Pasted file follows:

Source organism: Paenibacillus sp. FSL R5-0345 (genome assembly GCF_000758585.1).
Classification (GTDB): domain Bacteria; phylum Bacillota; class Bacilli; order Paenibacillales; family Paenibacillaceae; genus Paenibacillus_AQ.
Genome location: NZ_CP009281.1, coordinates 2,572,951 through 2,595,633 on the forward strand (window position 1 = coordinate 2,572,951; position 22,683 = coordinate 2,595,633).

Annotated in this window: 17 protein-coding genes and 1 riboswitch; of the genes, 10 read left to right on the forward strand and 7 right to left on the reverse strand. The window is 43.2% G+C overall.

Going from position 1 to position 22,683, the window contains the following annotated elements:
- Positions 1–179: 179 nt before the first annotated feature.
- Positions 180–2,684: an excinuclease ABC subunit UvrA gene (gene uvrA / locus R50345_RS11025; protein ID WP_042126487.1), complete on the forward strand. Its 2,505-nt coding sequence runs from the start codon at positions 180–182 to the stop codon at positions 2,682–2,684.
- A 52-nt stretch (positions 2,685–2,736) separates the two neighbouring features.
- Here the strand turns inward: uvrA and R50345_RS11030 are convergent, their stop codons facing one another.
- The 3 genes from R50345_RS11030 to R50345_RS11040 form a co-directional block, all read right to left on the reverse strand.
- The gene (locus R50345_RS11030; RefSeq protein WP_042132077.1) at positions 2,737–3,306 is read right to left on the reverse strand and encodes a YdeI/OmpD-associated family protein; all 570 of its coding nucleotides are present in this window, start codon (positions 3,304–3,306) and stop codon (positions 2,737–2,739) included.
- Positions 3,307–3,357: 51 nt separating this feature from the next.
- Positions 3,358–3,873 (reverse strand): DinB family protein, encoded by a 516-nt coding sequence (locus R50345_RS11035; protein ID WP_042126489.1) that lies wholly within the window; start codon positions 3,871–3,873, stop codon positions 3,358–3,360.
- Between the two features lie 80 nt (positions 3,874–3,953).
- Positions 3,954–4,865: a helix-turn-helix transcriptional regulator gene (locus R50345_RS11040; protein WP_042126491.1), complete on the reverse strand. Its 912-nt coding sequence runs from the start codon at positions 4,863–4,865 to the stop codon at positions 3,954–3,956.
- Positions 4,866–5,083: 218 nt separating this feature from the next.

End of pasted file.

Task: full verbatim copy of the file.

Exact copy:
Source organism: Paenibacillus sp. FSL R5-0345 (genome assembly GCF_000758585.1).
Classification (GTDB): domain Bacteria; phylum Bacillota; class Bacilli; order Paenibacillales; family Paenibacillaceae; genus Paenibacillus_AQ.
Genome location: NZ_CP009281.1, coordinates 2,572,951 through 2,595,633 on the forward strand (window position 1 = coordinate 2,572,951; position 22,683 = coordinate 2,595,633).

Annotated in this window: 17 protein-coding genes and 1 riboswitch; of the genes, 10 read left to right on the forward strand and 7 right to left on the reverse strand. The window is 43.2% G+C overall.

Going from position 1 to position 22,683, the window contains the following annotated elements:
- Positions 1–179: 179 nt before the first annotated feature.
- Positions 180–2,684: an excinuclease ABC subunit UvrA gene (gene uvrA / locus R50345_RS11025; protein ID WP_042126487.1), complete on the forward strand. Its 2,505-nt coding sequence runs from the start codon at positions 180–182 to the stop codon at positions 2,682–2,684.
- A 52-nt stretch (positions 2,685–2,736) separates the two neighbouring features.
- Here the strand turns inward: uvrA and R50345_RS11030 are convergent, their stop codons facing one another.
- The 3 genes from R50345_RS11030 to R50345_RS11040 form a co-directional block, all read right to left on the reverse strand.
- The gene (locus R50345_RS11030; RefSeq protein WP_042132077.1) at positions 2,737–3,306 is read right to left on the reverse strand and encodes a YdeI/OmpD-associated family protein; all 570 of its coding nucleotides are present in this window, start codon (positions 3,304–3,306) and stop codon (positions 2,737–2,739) included.
- Positions 3,307–3,357: 51 nt separating this feature from the next.
- Positions 3,358–3,873 (reverse strand): DinB family protein, encoded by a 516-nt coding sequence (locus R50345_RS11035; protein ID WP_042126489.1) that lies wholly within the window; start codon positions 3,871–3,873, stop codon positions 3,358–3,360.
- Between the two features lie 80 nt (positions 3,874–3,953).
- Positions 3,954–4,865: a helix-turn-helix transcriptional regulator gene (locus R50345_RS11040; protein WP_042126491.1), complete on the reverse strand. Its 912-nt coding sequence runs from the start codon at positions 4,863–4,865 to the stop codon at positions 3,954–3,956.
- Positions 4,866–5,083: 218 nt separating this feature from the next.